Mike Munnelly 1967-2020

Mike Munnelly, 1967-2020

I have copied and pasted Mike’s obituary from the Kingston newspaper at the bottom of this tribute blog. Michael Charles Munnelly had almost zero public internet presence, so although I was not in touch with him very much in the last half of his too-short life, I decided that it’s better to simply get started with this online memorial than to keep postponing it by trying to fill in the gaps. For friends and family that stumble across this blog, I invite you to post comments or contact me via email or phone if you would like to contribute a story, a photo, a video, whatever you’ve got, I’d love to have it. If you leave a comment (please do) I will approve it, I am just protecting against spam. ~ Keenan Wellar

From the celebration of the life of Michael Munnelly, Kingston, Ontario, June 19, 2022
Dean, Keenan, and Sean. Mike, it wasn’t quite a re-enactment of Century Club in your living room,
but we represented as best we could. It was awesome meeting many of your Kingston friends.

I didn’t meet Mike until Grade 6 when I transferred to D. Roy Kennedy Public School from Regina Public School so I could join the “enrichment” program, which was a version of what they now call “gifted.” Other accurate labels for that class would include “misfits” and “troublemakers” as well as the phrase “selective in our use of intellectual capacity.”

Mike Munnelly – Keenan Wellar – Sean Malone at D. Roy Kennedy 1980

I am not suggesting there were not some very bright students in the class, and Mike was one of them. I didn’t pay much attention to the academic performance of my junior high peers, but I remember enough that it is not surprising that he went on to excel as an early adopter of computers and information technology.

Something we did have in common was dealing with bullies. I was one of the youngest and smallest kids, and Mike always carried a fair bit of extra weight. I think it explains in part why Mike demanded a very high degree of loyalty from his friends. Trust was easily broken – including through errors and misunderstandings – but he also had a soft side and it did not take much more than a little time before he’d offer an apology. In the high school years this often took the form of a peace offering like sharing some candy from his “magic purse” (sort of like the European carry-all of Seinfeld fame) which was usually fully stocked from the “candy counter” at the Carlingwood Sears.

Deserved or not, our rivals used to call this Dirty Rotten Kids school!

But back to DRK – that’s where I first met Mike and many others who next attended Nepean High School with me. This includes Sean Malone, Steve Willis, Mike Crawley, Rick Robinson, David Feldberg, Ian Ruddle, Ian Williamson, and Monica Hemingway. Sorry if I forgot anyone, please let me know. I think it was Mike (M), Sean, Ian R, Mike C, and Rick R and I that played a lot of the board game RISK, I think Rick’s dad also played and those were pretty intense games that could go all day and night. I think Mike C was one of the first owners of Atari. Or was it Intellivision? And Rick had Super Channel? Anyway, I am pretty sure we had a lot of fun and ate a lot of chips.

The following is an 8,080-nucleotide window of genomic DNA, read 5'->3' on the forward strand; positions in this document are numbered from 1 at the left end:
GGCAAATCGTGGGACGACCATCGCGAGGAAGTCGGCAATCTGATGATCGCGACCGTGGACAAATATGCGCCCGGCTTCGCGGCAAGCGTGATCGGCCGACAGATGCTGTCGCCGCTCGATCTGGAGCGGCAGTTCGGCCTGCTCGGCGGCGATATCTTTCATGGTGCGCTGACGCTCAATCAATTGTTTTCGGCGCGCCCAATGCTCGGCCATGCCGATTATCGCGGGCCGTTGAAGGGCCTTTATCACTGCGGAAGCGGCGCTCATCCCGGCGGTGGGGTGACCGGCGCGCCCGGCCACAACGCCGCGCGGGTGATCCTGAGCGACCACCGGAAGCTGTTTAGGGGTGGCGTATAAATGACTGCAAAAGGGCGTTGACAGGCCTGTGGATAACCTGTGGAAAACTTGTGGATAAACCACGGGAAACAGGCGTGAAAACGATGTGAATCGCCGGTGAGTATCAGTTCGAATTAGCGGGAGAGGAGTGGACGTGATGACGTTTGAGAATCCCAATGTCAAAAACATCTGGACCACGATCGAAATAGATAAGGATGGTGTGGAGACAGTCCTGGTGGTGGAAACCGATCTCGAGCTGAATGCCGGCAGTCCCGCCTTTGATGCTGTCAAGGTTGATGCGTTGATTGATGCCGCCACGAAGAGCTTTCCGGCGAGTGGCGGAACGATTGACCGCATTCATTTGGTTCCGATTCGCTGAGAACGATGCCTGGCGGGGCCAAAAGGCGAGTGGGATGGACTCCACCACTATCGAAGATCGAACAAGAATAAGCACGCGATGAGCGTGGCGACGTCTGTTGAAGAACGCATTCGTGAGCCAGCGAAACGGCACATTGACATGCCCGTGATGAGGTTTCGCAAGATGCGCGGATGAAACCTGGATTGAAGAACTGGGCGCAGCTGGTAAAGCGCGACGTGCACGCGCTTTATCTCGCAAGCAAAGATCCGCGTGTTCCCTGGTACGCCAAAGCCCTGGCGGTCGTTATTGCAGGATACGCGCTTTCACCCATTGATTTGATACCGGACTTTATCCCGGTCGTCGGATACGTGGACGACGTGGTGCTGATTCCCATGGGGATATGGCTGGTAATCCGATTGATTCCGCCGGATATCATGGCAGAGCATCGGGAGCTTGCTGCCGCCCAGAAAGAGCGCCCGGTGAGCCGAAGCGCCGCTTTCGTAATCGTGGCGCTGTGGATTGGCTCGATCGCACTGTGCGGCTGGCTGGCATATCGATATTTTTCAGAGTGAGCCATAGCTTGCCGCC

There’s Mike Crawley and Rick Robinson in Grade 9!

UPDATE! Mike C has filled me in – he had BOTH an Atari and an Intellivision. The Atari came second-hand from Mike M, it was supposed to be a Christmas surprise arranged by their moms, but Mike M told Mike C about it beforehand. Love these details!

Sean and Mike were the friendships that endured through high school and beyond. I don’t remember a whole lot about our times together at DRK, but I have some very specific memories, like the three of us sitting at a table together in Mr. Hayes (photo above) art class and launching supplies (scissors, rulers, anything at all, really) through an open window onto the school front lawn, and we’d pick them up during outdoor laps in gym class. I also remember pomegranates, and Mike always having money – because his parents would give him cash prizes for losing weight, which he accomplished off and on with interesting diets – including “the pomegranate diet.”

I think this was Mike’s exact Commodore 64 setup. He had two joysticks of course.

I don’t have a great sense of time on this, but in the summers in particular, I know I started spending a lot of time in the neighbourhood on the other side of the 417 where Sean, Ian, and Mike lived (and later, where we also spent time with many others who attended Nepean HS like Jeff Wigle, Tony Martino, and more). I don’t know which summer it was – I suspect it was 1981 or 1982 – but Mike was for a time my best friend, and I was at his house almost every day getting beaten on his Commodore 64. I can hardly remember his dad as he seemed to keep to himself a fair bit, but his mom had a very strong personality, and also kept us very well fed.

Google street maps didn’t have a good image so I drove by myself in January 2022, it doesn’t look like “Mike’s House” has changed very much.

Mike’s house was a popular hangout, probably because he had a lot of freedoms and a pretty sweet setup. He had video games, a billiards room, a pool (nothing fancy, but still) and it seemed like fairly often his parents were away and we had late night poker games and got into other sorts of trouble, like playing Century Club with his university friend Dean Huffman.

Mike-Sean-Dean 1990 Grads at CU (I went to uOttawa and finished my BA in 1991 – I ended up at Carleton many years later to complete an MA)

Something that might surprise people who met Mike later in life is that he was a pretty decent athlete. Starting at DRK and into NHS we played a lot of tackle football (with no equipment) and Mike was tough to bring down – that’s not very surprising I suppose, but he was also quick and light-footed as a tennis player. We had many interesting matches in the park behind Jeff Wigle’s house (we also played football there).

Where it all happened! Navaho Park, with the old tennis courts, and our makeshift football field.